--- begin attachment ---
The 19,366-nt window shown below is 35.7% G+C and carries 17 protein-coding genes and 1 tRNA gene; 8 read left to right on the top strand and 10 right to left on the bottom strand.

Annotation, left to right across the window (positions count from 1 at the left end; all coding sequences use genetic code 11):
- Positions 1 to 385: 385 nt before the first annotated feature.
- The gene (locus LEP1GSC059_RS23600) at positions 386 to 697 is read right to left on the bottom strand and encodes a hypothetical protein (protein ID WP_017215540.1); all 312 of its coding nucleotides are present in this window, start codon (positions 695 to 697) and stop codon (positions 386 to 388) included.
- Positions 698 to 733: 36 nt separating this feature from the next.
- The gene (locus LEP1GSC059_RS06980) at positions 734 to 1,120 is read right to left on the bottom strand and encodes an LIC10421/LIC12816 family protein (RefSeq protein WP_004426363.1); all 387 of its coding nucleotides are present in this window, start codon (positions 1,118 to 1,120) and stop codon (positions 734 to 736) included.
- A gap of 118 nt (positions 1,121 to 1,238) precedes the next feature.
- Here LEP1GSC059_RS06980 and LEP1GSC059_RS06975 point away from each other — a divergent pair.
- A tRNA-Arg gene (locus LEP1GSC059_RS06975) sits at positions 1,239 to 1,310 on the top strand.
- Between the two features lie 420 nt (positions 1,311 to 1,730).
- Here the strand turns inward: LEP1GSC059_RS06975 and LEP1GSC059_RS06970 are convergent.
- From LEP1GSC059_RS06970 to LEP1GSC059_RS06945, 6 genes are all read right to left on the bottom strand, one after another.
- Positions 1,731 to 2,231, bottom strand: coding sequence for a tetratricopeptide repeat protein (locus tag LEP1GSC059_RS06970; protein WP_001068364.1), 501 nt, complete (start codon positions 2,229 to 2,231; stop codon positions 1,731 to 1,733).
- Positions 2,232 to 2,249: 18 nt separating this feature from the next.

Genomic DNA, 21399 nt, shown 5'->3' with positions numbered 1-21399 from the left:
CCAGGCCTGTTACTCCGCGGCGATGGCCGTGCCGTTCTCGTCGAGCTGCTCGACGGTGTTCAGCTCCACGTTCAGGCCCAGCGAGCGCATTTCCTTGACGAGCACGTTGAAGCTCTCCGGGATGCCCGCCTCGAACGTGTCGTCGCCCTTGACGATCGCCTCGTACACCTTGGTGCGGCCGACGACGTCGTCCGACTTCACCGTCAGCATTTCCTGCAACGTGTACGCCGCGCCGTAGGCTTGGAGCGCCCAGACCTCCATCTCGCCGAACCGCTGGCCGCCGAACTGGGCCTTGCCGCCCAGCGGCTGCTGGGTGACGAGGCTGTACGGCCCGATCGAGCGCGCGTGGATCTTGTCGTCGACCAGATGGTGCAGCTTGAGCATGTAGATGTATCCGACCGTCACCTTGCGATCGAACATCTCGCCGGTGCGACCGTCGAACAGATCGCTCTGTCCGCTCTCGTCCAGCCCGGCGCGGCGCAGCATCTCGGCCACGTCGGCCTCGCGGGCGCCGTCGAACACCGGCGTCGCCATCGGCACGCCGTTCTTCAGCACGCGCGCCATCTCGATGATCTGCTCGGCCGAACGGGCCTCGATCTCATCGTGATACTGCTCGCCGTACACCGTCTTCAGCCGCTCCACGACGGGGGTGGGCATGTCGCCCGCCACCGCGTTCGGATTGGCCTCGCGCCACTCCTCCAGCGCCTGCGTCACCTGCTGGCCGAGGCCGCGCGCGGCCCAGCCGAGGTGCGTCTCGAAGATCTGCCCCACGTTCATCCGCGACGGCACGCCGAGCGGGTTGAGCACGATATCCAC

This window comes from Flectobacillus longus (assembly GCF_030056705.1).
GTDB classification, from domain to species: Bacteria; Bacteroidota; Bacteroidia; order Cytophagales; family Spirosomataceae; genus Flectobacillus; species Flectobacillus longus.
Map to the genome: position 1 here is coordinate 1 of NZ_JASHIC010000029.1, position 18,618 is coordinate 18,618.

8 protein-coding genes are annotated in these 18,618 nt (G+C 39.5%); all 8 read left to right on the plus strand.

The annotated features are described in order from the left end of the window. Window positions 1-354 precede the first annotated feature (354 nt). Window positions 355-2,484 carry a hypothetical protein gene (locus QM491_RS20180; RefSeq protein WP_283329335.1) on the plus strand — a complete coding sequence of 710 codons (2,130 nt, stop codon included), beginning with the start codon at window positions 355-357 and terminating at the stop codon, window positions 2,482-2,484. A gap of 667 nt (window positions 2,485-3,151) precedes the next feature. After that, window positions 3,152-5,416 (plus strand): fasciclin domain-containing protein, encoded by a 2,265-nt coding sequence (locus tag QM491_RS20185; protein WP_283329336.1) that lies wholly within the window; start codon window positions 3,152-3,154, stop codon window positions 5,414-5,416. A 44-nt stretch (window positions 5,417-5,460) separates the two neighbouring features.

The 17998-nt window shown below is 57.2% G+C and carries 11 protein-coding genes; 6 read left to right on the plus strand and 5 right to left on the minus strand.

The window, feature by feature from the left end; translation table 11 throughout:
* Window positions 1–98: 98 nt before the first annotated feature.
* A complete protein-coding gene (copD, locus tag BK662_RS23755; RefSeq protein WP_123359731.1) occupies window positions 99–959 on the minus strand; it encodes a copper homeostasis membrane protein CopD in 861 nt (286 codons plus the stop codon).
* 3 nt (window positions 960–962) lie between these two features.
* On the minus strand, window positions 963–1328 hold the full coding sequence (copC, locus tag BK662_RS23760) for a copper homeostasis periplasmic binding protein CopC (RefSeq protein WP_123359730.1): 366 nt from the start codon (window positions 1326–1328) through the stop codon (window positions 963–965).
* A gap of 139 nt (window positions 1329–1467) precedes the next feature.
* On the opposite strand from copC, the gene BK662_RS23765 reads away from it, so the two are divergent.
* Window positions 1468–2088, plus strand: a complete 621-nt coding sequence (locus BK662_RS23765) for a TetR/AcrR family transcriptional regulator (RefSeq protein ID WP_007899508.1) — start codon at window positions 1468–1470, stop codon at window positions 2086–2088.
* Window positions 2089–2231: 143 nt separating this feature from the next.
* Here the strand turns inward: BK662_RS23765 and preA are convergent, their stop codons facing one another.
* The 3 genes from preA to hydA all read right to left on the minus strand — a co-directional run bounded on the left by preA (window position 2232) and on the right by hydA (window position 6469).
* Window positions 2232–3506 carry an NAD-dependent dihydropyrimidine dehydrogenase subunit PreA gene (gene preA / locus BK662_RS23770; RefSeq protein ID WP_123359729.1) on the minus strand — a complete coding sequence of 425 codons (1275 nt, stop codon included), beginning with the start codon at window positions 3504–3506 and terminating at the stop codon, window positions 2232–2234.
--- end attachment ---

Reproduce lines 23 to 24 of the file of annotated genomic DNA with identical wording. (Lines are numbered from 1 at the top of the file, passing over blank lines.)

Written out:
The window, feature by feature from the left end; translation table 11 throughout:
* Window positions 1–98: 98 nt before the first annotated feature.